“I was shocked to see it – I’ve got young children who play out there. It’s lucky they weren’t out there at the time. I’m not happy at all,” Tobias Staflin told The Local.
It was at 8am on Sunday morning when Staflin saw a flash through the kitchen window.
He looked out into the garden and saw a cat that was running for its life. A wolf followed in hot pursuit.
“The cat ran up a tree, and the wolf just kind of waited around for it at the bottom. He lost interest after a while, and just started walking around the garden and sniffing things. That’s when I took the picture,” Staflin said.
This is not the first sighting of the creatures in the area either, according to Staflin. Neighbours have reported seeing a pair of wolves the previous week, a few hundred metres from his house, which Staflin believes could mean there are even more members of the pack.
However, Staflin claims he’s never seen a wolf in the area before, and finds the incident highly unusual.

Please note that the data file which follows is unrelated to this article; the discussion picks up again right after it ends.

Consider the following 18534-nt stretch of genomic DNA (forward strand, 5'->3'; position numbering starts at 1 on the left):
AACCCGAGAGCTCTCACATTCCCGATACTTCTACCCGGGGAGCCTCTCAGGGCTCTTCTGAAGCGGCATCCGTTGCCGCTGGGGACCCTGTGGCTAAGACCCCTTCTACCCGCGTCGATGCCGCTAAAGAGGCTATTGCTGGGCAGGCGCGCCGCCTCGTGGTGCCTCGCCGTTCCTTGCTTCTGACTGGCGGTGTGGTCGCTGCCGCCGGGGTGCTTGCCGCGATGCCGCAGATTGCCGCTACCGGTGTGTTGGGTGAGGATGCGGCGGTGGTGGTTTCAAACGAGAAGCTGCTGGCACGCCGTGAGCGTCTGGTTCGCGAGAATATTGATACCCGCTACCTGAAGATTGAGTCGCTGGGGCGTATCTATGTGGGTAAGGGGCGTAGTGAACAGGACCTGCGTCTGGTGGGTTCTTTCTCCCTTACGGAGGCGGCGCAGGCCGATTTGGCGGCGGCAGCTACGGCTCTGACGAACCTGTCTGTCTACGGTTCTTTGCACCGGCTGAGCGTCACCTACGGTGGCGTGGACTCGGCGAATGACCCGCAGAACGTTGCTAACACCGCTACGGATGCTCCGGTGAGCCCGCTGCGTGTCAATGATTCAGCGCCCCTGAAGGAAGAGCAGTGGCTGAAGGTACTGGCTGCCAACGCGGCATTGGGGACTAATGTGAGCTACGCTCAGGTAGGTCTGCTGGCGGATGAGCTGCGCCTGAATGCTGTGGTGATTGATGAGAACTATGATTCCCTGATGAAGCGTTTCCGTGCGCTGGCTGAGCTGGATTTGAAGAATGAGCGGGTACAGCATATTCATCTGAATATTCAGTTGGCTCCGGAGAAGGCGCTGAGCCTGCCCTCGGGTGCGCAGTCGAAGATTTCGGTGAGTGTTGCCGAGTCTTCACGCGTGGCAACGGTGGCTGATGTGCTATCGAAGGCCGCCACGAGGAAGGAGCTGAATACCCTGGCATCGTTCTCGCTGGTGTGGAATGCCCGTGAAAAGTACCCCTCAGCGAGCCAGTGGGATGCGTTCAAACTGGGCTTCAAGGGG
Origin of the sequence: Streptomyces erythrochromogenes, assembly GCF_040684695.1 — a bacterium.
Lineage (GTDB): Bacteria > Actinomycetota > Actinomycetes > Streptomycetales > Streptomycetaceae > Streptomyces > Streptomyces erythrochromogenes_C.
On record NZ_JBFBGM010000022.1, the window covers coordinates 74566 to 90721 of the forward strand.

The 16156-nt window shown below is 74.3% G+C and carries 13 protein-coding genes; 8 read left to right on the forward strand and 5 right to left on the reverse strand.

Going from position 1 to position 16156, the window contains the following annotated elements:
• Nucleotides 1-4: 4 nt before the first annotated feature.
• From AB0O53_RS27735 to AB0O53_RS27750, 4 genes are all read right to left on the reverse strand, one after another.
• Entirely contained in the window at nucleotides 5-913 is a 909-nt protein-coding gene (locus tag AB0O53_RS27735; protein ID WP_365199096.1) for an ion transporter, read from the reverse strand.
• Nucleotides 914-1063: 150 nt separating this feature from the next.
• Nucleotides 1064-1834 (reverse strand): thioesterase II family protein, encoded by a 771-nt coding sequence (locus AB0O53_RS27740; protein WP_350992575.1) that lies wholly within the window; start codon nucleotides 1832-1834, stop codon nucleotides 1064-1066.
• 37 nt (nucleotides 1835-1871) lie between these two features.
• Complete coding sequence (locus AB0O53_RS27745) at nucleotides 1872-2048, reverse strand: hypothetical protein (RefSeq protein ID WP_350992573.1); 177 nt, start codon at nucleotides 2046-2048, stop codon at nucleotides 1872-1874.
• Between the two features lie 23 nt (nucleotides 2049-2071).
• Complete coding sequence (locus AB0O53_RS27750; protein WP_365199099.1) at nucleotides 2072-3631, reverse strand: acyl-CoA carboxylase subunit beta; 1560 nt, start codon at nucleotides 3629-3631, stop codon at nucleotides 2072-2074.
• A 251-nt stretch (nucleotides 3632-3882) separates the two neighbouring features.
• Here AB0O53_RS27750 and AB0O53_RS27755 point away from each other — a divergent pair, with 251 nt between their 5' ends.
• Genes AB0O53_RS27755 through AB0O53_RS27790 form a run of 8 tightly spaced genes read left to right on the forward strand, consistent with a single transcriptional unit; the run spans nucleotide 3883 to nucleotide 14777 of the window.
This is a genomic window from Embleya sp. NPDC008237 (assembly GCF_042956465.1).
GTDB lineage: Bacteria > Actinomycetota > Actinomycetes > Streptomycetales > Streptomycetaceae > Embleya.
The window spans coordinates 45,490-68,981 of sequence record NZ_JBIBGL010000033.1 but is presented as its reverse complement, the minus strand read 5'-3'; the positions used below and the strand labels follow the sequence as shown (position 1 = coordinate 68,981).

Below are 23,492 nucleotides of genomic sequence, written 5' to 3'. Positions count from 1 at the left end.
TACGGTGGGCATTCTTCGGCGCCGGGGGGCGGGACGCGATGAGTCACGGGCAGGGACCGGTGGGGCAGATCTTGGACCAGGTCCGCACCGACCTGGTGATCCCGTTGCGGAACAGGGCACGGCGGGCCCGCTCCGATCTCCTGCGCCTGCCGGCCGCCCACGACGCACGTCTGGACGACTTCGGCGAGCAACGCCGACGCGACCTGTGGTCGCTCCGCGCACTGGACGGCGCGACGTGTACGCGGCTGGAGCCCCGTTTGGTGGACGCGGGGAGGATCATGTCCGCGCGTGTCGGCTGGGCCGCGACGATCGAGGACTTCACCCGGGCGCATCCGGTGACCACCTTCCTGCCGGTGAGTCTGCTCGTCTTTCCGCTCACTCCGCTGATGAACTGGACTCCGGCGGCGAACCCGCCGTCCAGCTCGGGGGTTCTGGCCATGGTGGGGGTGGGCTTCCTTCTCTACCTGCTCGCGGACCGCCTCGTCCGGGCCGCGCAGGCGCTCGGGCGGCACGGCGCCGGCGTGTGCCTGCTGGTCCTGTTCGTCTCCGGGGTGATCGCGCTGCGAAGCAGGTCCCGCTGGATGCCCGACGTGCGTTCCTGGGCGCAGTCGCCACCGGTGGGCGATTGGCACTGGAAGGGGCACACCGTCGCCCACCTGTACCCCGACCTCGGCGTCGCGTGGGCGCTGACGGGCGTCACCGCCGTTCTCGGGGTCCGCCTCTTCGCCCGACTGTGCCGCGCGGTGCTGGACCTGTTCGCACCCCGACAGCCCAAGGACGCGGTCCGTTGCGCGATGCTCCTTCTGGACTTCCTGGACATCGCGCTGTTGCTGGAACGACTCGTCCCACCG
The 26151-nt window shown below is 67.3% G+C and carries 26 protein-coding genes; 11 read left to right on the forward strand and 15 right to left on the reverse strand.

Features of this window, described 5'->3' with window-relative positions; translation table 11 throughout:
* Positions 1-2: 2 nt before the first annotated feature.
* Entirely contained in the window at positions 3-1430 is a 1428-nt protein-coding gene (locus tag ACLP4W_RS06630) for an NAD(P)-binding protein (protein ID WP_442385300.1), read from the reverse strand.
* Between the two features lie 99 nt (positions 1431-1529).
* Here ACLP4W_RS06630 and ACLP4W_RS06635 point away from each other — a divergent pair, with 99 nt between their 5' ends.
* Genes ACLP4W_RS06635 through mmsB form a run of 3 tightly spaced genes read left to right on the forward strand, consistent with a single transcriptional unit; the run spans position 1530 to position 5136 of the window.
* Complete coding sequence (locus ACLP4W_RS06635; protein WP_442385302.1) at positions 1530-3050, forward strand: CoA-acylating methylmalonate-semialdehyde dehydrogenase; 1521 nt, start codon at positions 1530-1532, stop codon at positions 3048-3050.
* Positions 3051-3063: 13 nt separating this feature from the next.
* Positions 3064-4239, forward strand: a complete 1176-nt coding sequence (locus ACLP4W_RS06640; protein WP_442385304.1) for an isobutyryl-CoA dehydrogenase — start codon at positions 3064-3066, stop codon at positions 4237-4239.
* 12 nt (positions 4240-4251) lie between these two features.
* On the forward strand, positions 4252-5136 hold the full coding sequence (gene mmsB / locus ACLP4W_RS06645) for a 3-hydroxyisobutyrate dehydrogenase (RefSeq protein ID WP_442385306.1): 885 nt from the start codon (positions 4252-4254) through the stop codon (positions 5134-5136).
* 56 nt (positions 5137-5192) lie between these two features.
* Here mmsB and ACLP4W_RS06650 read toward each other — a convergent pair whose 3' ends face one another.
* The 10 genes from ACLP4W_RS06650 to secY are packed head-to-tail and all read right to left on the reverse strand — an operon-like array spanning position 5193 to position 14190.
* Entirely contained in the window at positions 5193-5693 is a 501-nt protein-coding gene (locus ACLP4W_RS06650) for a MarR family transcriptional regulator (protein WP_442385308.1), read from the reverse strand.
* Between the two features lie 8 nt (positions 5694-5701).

“I’m worried for my kids,” he said.
“They’ve seen the picture, but they don’t understand. They’re not afraid at all, they think it’s just a dog”.
In terms of the next step, Staflin told The Local that he had spoken with the county council and left the matter in their hands.
Meanwhile, Staflin isn’t taking his chances.
“I don’t know what will end up happening with the wolf, but I won’t be letting the kids play outdoors for a while,” he said.
Wolves are a protected species in Sweden, and their population is estimated at around 250.
After Swedish wolves became extinct in the 1970s, they were reintroduced from Finland; however the low numbers have resulted in widespread inbreeding, and often deformed and weakened wolves.